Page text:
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Am Heart J. 1987 May;113(5):1190-8.

Clinical differences between beta-adrenergic blocking agents: implications for therapeutic substitution.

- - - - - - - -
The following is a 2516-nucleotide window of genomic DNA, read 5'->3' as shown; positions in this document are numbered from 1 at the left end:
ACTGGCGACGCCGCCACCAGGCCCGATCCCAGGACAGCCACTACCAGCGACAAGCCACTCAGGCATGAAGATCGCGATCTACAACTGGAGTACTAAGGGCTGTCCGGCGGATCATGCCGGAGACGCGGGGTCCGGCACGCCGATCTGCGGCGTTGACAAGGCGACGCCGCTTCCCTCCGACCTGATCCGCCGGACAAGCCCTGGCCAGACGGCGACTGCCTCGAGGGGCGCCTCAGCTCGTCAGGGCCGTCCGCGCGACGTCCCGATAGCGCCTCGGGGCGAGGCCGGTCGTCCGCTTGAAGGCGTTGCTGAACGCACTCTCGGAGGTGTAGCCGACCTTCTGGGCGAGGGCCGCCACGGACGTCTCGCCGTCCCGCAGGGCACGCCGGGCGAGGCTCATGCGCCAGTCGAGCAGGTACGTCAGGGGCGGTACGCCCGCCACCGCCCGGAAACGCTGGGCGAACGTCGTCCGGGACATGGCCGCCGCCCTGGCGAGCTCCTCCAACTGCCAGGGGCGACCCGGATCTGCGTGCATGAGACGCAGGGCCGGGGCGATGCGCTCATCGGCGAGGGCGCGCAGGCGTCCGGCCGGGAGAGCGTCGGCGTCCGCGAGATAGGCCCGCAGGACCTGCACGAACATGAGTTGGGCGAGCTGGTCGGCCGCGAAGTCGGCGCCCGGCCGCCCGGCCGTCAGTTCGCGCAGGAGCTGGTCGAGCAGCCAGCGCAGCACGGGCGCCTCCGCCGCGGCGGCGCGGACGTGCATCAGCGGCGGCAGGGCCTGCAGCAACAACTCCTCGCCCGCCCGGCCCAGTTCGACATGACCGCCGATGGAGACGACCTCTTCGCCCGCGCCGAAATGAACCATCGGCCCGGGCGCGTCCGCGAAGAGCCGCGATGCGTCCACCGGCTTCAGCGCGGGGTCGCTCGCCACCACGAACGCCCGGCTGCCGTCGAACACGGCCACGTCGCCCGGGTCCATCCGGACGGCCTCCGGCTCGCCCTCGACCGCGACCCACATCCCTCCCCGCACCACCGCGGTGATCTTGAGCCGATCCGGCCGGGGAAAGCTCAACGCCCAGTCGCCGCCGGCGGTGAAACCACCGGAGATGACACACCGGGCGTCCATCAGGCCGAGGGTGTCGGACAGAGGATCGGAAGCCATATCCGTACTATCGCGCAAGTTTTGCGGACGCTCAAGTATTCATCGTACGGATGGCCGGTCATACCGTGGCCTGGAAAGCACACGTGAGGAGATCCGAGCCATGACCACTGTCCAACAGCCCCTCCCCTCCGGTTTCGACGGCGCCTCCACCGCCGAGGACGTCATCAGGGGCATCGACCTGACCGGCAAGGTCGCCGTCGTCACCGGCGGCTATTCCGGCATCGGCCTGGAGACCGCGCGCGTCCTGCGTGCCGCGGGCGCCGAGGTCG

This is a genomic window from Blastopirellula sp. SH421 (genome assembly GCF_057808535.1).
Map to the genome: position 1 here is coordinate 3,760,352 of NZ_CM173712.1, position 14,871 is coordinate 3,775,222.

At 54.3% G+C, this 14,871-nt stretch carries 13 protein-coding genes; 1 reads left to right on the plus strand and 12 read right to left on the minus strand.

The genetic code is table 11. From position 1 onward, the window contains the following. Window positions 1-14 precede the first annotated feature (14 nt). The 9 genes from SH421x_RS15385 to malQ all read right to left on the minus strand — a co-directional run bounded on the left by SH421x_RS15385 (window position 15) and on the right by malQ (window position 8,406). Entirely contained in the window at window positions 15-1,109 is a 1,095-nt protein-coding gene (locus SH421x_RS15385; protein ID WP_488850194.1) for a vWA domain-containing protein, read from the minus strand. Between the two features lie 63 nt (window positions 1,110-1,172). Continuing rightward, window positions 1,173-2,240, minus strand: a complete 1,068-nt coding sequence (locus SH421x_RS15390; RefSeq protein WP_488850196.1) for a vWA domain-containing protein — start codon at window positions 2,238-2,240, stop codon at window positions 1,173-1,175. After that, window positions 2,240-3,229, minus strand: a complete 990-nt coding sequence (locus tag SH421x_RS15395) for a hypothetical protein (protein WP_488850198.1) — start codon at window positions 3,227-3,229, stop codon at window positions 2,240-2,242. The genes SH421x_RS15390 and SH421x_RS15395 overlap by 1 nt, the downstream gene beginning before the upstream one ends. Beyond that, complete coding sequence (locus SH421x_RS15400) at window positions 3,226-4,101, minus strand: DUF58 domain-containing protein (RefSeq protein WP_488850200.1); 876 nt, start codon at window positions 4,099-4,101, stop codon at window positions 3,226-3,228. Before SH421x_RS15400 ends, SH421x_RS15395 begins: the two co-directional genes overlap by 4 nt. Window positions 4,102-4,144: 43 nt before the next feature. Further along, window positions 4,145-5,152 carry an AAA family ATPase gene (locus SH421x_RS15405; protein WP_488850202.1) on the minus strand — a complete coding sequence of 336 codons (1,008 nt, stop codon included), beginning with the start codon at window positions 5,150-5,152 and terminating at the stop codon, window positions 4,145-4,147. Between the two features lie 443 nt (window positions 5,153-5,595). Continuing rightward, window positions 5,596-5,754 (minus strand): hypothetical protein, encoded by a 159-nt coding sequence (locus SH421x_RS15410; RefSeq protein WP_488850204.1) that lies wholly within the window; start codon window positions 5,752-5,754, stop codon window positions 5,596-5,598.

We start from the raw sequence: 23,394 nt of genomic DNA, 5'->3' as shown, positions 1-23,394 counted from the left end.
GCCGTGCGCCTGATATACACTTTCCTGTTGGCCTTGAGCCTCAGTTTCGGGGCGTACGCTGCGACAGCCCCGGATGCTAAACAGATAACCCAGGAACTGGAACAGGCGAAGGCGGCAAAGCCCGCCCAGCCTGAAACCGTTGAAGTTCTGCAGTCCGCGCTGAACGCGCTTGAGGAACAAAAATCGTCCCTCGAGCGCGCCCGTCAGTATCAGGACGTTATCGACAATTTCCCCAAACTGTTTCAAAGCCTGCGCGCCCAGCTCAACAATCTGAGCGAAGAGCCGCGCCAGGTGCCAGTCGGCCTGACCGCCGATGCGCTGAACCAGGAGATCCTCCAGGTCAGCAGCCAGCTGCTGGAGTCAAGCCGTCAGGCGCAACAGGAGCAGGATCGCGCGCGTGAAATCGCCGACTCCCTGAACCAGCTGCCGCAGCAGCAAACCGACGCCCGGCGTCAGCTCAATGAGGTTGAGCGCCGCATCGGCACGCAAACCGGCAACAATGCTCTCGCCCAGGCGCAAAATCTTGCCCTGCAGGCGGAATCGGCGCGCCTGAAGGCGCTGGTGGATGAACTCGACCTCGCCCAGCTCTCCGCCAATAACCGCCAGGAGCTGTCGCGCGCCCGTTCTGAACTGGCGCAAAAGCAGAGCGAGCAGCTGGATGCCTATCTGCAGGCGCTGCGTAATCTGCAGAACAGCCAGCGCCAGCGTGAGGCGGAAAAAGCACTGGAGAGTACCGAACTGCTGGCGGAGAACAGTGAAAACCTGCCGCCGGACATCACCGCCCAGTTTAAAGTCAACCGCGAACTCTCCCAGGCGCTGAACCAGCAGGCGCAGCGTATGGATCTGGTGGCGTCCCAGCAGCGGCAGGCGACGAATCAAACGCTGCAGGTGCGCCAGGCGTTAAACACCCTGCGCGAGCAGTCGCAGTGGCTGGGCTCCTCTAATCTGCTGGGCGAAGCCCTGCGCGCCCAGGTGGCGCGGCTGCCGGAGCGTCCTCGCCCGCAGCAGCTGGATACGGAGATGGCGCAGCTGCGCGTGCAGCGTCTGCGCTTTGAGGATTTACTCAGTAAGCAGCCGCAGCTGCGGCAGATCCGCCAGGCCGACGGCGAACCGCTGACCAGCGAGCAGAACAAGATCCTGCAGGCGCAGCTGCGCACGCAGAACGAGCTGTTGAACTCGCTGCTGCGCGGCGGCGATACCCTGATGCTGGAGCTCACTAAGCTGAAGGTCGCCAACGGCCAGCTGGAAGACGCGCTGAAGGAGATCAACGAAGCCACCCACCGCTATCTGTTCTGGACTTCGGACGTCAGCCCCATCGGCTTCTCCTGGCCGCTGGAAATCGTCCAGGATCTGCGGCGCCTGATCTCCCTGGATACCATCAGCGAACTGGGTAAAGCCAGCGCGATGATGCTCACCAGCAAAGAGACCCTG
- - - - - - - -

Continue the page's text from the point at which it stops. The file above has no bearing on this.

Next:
The beta blockers exhibit clinically significant differences in beta-receptor selectivity, intrinsic sympathomimetic activity, and alpha-adrenergic blocking activity. These agents also show important differences in their pharmacokinetic profiles, including gastrointestinal absorption, first-pass hepatic metabolism, lipid solubility, protein binding, hepatic biotransformation, pharmacologic activity of metabolites, and renal clearance of unchanged drug and metabolites. These many differences determine the appropriateness of administering a given beta blocker in a given clinical situation. The selection of beta blockers must also take into account concurrent therapy with other agents. Concurrent administration of beta blockers with drugs that alter gastric, hepatic, or renal function may affect blood levels, duration of action, or efficacy of beta-blocker action. The beta blockers vary in the extent to which their action is altered when they are given with other agents, and therapeutic substitution may produce unwanted side effects and toxicity. Elderly patients should be carefully monitored following interchange among beta blockers, since the probability of drug interaction, impact of adverse effects, unpredictability of response, and physiologic variability of renal and liver function is greater than for younger individuals. Therapeutic substitution among beta blockers in patients already stabilized on a given agent will require careful monitoring. Retitration with the new beta blocker will be required in many cases to assure therapeutic equivalence. Beta blockers are currently used for over 20 medical conditions. There is wide variation in the strength of the clinical evidence supporting the use and efficacy of specific beta blockers for specific conditions.(ABSTRACT TRUNCATED AT 250 WORDS)

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